Thursday, January 23, 2014

On -isms: Newspaper Strip Diversity

Pop quiz -- most diverse cast in a current, nationally syndicated newspaper strip! Go!

Um... er... aa...

My guess is that your first thoughts center on strips like Curtis or Herb & Jamal, which prominently feature Black characters. Except those strips feature almost exclusively Black characters. Which I'm glad are out there, but that doesn't showcase much internal diversity.

Now you do have a number strips like Big Nate and Foxtrot which do have some regular non-white characters mixed in with all the Caucasian ones -- and an inordinate amount of credit to creators Lincoln Peirce and Bill Amend for not only including said characters, but just writing them as characters and not as how Black people are "supposed" to talk/act -- but they also have pretty large casts.

Doonesbury is an interesting case because Gary Trudeau has a number of Asian characters, several gay ones, charaters with a range of disabilities, but very few Black ones that I can recall. But here again, he's got a very large cast so no one gets a spotlight for an extended period. I'd be interested to see how Doonesbury's overall cast make-up compares to American demographic statistics. My offhand guess is that Latinos are under-represented, and the Asian and Black precentages are reversed but that's by no means a quantified study; I'm working off memory on that.

Another example I'll cite is Café con Leche by Charlos Gary. The main couple is an African-American male married to a Latina female. His family shows up pretty regularly, so the strip weighs a little heavier towards an all-Black cast, but he does have some white characters, one of which is gay as well.

I like Watch Your Head by Cory Thomas as well. His cast is primarily Black, but one thing he does that I don't think is being used in any other newspaper strip is that the characters all have different skin tones. Some are darker, some are lighter, which is a more accurate depiction of skin color than the typical chocolate brown that's used pretty much everywhere else.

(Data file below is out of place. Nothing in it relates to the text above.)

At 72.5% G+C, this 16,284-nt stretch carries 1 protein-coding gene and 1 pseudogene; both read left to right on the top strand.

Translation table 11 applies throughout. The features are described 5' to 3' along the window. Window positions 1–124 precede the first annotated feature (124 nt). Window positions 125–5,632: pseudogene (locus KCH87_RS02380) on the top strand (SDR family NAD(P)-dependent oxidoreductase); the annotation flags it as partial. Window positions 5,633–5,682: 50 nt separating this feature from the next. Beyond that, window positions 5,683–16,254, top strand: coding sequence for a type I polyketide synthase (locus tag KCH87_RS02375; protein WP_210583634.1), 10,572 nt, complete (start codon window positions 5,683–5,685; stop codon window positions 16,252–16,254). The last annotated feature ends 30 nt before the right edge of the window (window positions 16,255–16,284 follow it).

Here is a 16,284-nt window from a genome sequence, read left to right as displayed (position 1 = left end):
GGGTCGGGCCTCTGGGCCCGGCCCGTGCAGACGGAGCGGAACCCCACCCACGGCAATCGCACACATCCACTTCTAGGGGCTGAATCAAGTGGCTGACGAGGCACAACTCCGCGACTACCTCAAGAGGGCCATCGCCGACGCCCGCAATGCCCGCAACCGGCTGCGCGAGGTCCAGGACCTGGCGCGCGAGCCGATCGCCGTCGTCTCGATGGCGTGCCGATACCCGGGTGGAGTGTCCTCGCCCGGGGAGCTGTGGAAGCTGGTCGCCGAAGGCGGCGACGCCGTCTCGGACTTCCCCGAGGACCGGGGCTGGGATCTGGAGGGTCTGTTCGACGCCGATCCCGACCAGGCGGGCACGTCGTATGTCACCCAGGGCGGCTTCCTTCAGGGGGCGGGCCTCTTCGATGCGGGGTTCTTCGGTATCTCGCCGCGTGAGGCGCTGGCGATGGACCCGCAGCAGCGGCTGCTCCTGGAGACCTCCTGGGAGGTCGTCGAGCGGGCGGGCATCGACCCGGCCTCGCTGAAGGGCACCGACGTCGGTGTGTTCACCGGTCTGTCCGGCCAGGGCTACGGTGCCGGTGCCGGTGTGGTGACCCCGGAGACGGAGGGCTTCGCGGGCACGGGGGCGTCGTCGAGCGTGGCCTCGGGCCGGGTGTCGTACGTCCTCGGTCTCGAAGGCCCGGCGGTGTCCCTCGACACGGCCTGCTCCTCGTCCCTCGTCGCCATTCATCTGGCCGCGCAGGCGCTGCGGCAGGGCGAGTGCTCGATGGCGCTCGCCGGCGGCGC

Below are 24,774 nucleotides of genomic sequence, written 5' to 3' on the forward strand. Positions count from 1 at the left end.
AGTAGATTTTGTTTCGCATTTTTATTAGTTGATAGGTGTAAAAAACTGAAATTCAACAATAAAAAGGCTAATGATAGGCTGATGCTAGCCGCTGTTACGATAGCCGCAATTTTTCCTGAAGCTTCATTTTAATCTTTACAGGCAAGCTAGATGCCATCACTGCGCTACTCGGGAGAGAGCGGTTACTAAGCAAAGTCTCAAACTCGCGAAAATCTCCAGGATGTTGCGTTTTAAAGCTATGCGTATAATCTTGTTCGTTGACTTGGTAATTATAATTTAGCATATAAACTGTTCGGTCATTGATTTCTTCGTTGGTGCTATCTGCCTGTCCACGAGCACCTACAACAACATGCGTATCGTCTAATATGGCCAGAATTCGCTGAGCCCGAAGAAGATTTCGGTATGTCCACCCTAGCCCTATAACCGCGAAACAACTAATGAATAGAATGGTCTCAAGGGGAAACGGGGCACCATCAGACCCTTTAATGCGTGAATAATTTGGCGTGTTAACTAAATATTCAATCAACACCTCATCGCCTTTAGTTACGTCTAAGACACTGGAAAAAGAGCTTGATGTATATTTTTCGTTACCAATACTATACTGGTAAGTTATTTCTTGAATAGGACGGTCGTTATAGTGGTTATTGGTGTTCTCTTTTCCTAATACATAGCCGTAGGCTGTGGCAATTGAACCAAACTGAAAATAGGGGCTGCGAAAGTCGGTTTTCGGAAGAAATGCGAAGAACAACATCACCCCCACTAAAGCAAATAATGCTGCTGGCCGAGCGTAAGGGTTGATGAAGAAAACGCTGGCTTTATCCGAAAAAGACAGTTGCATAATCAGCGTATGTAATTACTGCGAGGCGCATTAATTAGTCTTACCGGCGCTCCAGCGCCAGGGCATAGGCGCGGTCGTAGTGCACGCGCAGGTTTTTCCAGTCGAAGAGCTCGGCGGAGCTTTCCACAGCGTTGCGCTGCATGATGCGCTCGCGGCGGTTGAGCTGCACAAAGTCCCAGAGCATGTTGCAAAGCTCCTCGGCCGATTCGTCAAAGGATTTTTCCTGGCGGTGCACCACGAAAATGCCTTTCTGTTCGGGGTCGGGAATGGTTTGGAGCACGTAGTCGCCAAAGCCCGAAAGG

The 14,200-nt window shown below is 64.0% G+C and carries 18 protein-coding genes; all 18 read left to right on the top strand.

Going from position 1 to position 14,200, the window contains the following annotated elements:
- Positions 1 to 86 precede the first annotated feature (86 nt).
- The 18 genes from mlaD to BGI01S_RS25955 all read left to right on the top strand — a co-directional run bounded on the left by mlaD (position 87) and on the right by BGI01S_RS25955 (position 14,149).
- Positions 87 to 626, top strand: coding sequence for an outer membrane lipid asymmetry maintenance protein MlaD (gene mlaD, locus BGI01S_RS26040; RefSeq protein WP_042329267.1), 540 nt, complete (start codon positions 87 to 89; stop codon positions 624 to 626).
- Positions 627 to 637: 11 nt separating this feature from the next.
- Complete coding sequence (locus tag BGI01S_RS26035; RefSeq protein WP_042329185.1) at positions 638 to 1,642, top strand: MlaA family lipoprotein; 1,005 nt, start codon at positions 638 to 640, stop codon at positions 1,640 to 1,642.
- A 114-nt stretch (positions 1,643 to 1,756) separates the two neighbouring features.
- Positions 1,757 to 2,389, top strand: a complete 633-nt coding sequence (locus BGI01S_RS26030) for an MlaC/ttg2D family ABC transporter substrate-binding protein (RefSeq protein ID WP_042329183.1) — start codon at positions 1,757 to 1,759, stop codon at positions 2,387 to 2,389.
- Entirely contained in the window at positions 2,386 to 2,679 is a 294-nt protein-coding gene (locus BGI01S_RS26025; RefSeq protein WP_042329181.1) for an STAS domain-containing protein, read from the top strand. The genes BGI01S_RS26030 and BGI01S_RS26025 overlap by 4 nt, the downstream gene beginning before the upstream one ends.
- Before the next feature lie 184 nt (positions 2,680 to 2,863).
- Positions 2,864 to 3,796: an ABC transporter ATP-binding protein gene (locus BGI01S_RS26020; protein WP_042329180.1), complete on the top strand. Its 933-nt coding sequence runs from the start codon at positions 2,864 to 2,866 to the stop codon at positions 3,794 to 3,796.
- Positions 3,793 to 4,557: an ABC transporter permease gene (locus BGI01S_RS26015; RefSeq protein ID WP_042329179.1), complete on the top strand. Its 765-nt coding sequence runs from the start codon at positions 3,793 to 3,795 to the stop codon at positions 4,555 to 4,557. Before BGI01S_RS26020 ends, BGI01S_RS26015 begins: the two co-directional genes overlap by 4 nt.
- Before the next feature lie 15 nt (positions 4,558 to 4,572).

But here's the thing when it comes to diversity. It's not just adding Black people. It's great that Charles Schulz and Mort Walker did introduce people of color into their strips when they did, and it's fantastic that Keith Knight and Lalo Alcaraz have places at the table now. But people come in all colors and forms in real life. Some are white, some are Black, some are Latino, some are Asian, some are gay, some are wheelchair-bound, some have lost limbs, some are blind... I see a cross-section of people like this almost literally every time I get on the train.

Adding diversity to your strip isn't adding one single Black character. It's creating an overall cast that reflects what society looks like. And maybe the newspaper funnies page, when taken as a whole, does reflect that. After all, while we don't live in a culture that is strictly segregated, there's still a lot of financially-influenced segregation that's gone on and races do have a tendency to get pocketed into certain areas. So maybe that that same thing happens on the comics page -- with nearly all the Black characters relegated to a small handful of strips -- is in fact a truer reflection of America than any single strip by itself can be by virtue of small casts.

But that still doesn't mean we shouldn't try harder. That finacially-influenced segregation we see in real life isn't exactly an ideal, is it?

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